Part of the appeal was the transit system, Buss said.

“I like being able to take the bus,” Buss said. “I don’t like having to drive every day. It seems like a waste of time, gas and money. I like living in a town where you can get from one side of the town to the other in a reasonable amount of time.”

“You can get your hands around a town this size,” Buss said.

She has done just that, meanwhile giving the entire Chapel Hill-Carrboro area a warm embrace.

“Hopefully, I can stay here forever,” Buss said.

An avid gardener, she pointed out that the Carrboro climate is more conducive to a garden than both the Philadelphia area where she went to college and her Richardson, Texas, childhood home.

Buss said that during the summer she can create her own salad made out of only garden-grown food with lettuce, carrots and tomatoes.

“You can’t grow that in Philadelphia,” Buss said.

Even though she does not interact much with students as an associate professor at UNC-CH, she seems more than happy to spend most days in the lab searching for new discoveries in the ear, nose and throat field.

“I spend most of my time in the lab,” Buss said. “I’ll give occasional lectures, but most of the time when I work with students, they are coming to do projects in our lab.”

She said on that day, she spent most of her time trying to figure out how Cochlear implants are able to give deaf people the ability to hear, even though the implants are sending only rudimentary signals to the brain.

“It has been around for a while, but there is very little that is understood about how they work,” Buss said. “Some of the studies that I’m looking at have to do with which conditions they work best under.”

People associated with the university comprise the majority of riders on the J Bus since teachers, students and workers alike all take the J Bus to get back and forth to campus.

It is a distinction that Buss seems to relish and her excitement about going into the office every day is evident in the way she talks about her job.

“Every day it’s something different,” Buss said. “The bread and butter of research is what you don’t know the answer to. It’s always a challenge, and I like discovering new things.”

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Ridin’ the J Bus: Meet the walking man

Posted on February 3rd, 2011 in Features,J Bus,Lifestyles by jock

By Alex Linder
Carrboro Commons Staff Writer

Back during the Jazz Age in New York City, you took the A Train to get to Harlem. But to get most everywhere in Carrboro, you take the J Bus. In the spirit of Charles Kuralt’s dictum that everyone has a story, Commons reporter Alex Linder jumped on the J Bus and selected a rider to interview at random.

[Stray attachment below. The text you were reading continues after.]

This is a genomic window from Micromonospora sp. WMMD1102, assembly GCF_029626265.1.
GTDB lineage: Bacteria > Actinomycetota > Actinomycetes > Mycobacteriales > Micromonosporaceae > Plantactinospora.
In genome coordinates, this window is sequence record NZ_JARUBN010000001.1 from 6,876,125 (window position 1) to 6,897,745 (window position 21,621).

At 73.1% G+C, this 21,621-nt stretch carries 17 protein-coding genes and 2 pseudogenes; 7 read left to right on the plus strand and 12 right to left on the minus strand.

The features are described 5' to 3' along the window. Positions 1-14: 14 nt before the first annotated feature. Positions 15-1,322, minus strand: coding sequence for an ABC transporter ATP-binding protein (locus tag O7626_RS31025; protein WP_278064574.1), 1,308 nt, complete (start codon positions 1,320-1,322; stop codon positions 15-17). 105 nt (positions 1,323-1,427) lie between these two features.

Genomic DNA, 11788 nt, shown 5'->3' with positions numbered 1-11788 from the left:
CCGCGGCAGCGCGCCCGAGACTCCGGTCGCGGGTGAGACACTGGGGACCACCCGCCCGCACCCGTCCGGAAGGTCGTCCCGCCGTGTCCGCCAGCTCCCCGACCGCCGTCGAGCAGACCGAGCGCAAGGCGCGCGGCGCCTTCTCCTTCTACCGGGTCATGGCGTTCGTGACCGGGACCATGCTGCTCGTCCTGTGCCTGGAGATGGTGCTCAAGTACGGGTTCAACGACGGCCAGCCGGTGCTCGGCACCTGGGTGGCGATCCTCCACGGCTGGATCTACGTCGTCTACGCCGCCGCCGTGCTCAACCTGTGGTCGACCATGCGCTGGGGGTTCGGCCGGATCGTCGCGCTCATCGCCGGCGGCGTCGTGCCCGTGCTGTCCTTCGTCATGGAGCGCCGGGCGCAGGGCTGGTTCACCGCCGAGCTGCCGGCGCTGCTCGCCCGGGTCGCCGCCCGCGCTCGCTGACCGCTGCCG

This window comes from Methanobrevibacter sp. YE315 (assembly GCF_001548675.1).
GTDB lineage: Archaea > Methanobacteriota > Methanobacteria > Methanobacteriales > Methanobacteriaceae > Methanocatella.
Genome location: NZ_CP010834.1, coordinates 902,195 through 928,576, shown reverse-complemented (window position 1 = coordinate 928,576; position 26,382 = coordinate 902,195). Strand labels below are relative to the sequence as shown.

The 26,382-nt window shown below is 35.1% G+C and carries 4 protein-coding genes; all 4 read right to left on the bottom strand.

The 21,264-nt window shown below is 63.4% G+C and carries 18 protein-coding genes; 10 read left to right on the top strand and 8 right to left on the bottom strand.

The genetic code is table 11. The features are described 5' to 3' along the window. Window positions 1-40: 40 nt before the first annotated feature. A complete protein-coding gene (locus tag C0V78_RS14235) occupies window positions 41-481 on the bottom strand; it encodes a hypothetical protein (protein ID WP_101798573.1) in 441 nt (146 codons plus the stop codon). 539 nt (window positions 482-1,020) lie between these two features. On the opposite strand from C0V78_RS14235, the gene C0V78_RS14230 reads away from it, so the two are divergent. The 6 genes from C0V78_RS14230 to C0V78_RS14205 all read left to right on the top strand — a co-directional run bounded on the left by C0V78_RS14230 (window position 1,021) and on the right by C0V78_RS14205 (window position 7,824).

Mark Quattlebaum’s truck broke down for the last time on the side of N.C. 54 in 1993. The mechanic was not optimistic about its future, so Quattlebaum had it scrapped. He has not needed a replacement since.

Mark Quattlebaum, 51, likes to ride the J Bus up to Carrboro to buy groceries at the Weaver Street Market. He returns loaded up with even more bags. Staff photo by Alex Linder

Instead he gets around town in the oldest fashion way – by walking. Quattlebaum, 51, may not be famous in town, but his figure striding up the road with a couple of bags slung across his shoulders certainly has become a familiar sight in the community.

“I’ve built up a reputation,” he said. “People will see me on the side of the road coming into town and sometimes they’ll pick me up and give me a ride, but it’s okay if they don’t.”

Jeff Griggs, 54, of Pittsboro, remembered seeing Quattlebaum plenty of times before deciding to stop and see if he wanted a ride. “He kind of reminded me of Forrest Gump,” he said. “Just more localized.”

If Quattlebaum had an eHarmony account it would begin with, “Enjoys long walks… anywhere.” He estimates that he walks nine miles a day. On a good day his total can easily go up to 12 or 15 miles. “I’ve done it for so long, I don’t even mind it anymore,” he said.

Welcome to Arneville: Greensboro Street’s thriving student community

Posted on February 3rd, 2011 in Carrboro Connections,Features,Lifestyles by jock

By Louie Horvath
Carrboro Commons Staff Writer

Twenty years ago, when Arne Gray built a cluster of student housing on North Greensboro Street, he never thought the residents would take so much pride in living in his self-made community.

They call it “Arneville.”

Arne Gray of "Arneville." (Staff photo by Louie Horvath)

“For whatever reason, when I first started this, it became clear that I was focused on a particular block, and then the Town of Carrboro started to call it Arneville,” Gray said. “The mayor and the building inspection guys.”

It was a title that the inhabitants of Arneville were proud to cast upon themselves, and they did it less than subtly.

“Some of the first people that moved in put up a sign that said ‘Welcome to Arneville,” Gray said. “They printed T-shirts. I didn’t know this was happening. They said ‘Oh we could have given you one, but…’ And they printed Arneville money. Much of this went on and I didn’t know about it.”

Even though the sign is not there anymore, the residents still have a sense of pride and community from living in Arneville.

“I would say 50 percent of the people in Arneville stop by my house once a week,” Alex Walters, current renter, said. “It’s easy to drop in. We have TVs so people come over all the time to watch the basketball games.”

100 years young: Anne Edwin celebrates her centennial

Posted on February 3rd, 2011 in Features,Lifestyles,Uncategorized by jock